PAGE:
Taking Back the Academy! History of Activism, History as Activism

By Jim Downs; Jennifer Manion | Go to book overview

CHAPTER 6

Where Have All the Politics Gone? A Graduate Student's Reflections

JOHN McMILLIAN

"Can we please keep this list-serve free of all blatantly political announcements? Whether you want your Mumia freed or fried, I'd like to keep this list-serve relevant to issues specific to history graduate students."

This was the indignant response I provoked during my second year of graduate school at Columbia University, when I used a list-serve that is shared by history graduate students to announce an upcoming rally to protest the impending execution of Mumia Abu-Jamal, a former Black Panther whose case remains a cause célèbre among the far left.

Although I'm mindful of the fact that no one wants their e-mail account used as a dumping ground for unwanted messages, the sharp tone of his reply caught me off guard. For one, I was surprised and disappointed that one of my Columbia colleagues would speak about a person on death row as if he were a strip steak, just so he could make a lame witticism. But I was also bewildered at the assumption that fueled his message. People had long used this very same discussion list to sublet apartments, find homes for pets, and announce various parties, and no one had ever complained. Yet here it was being suggested that political announcements are so irrelevant that they should never even be mentioned on our list-serve.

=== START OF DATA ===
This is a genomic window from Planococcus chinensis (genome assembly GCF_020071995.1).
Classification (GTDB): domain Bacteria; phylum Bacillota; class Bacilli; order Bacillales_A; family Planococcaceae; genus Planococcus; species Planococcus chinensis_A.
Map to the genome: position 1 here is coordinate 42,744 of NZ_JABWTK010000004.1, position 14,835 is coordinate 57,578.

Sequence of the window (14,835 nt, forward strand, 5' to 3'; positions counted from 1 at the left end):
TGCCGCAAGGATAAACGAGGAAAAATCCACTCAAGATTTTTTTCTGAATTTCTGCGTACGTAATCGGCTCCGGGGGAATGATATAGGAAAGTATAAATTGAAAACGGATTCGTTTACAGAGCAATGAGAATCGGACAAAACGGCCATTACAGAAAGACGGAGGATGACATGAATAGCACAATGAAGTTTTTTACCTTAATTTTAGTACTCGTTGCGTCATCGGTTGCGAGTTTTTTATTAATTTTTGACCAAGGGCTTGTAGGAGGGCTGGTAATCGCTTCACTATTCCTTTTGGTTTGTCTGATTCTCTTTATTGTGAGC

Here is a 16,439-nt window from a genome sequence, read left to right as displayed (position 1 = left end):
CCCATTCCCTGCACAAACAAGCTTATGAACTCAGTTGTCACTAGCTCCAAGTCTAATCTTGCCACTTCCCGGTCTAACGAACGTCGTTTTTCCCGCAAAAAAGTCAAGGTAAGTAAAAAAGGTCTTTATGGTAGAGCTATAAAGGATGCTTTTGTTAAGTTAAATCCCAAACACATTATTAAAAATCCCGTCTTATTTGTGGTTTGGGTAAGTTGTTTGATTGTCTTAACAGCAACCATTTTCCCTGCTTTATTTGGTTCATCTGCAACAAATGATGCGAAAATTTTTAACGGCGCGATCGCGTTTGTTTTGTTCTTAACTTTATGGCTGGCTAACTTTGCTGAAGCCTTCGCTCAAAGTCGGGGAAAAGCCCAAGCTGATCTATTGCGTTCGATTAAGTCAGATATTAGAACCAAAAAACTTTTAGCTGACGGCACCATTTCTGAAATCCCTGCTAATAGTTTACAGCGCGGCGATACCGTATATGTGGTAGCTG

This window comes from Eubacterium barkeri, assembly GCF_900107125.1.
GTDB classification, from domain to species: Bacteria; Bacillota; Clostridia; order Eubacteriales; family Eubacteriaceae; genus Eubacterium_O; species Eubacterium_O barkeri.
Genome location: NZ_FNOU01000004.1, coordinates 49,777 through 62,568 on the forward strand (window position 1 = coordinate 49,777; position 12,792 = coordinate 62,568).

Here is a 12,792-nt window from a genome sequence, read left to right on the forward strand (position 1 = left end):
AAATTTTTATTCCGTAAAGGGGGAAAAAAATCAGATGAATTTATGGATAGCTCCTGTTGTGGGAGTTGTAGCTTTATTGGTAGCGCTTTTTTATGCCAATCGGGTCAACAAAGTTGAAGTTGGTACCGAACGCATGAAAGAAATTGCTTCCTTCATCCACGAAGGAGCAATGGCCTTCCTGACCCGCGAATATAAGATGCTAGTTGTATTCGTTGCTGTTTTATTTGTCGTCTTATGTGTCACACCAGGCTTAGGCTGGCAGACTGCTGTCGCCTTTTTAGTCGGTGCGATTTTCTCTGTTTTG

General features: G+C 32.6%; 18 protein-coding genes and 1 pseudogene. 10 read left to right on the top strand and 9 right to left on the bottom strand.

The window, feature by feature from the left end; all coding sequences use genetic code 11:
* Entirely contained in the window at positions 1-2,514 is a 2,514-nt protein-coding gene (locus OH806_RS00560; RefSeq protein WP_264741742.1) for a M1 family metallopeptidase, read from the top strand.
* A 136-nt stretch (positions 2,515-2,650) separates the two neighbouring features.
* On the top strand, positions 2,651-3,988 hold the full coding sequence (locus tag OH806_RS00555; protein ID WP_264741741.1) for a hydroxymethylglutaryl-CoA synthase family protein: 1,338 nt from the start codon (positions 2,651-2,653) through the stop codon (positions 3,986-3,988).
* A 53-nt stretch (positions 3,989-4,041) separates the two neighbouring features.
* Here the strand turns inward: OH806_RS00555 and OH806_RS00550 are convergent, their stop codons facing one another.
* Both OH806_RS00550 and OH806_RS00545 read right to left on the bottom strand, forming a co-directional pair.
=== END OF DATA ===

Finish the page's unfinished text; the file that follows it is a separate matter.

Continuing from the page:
I awaited the avalanche of sharp rebuttals that would soon begin to rain upon this poor students' head. Before long, I was sure my inbox would be spilling over with the replies of dozens of students who would capably defend their craft, avow their partisanship, and insist on the intrusion of politics

-85-

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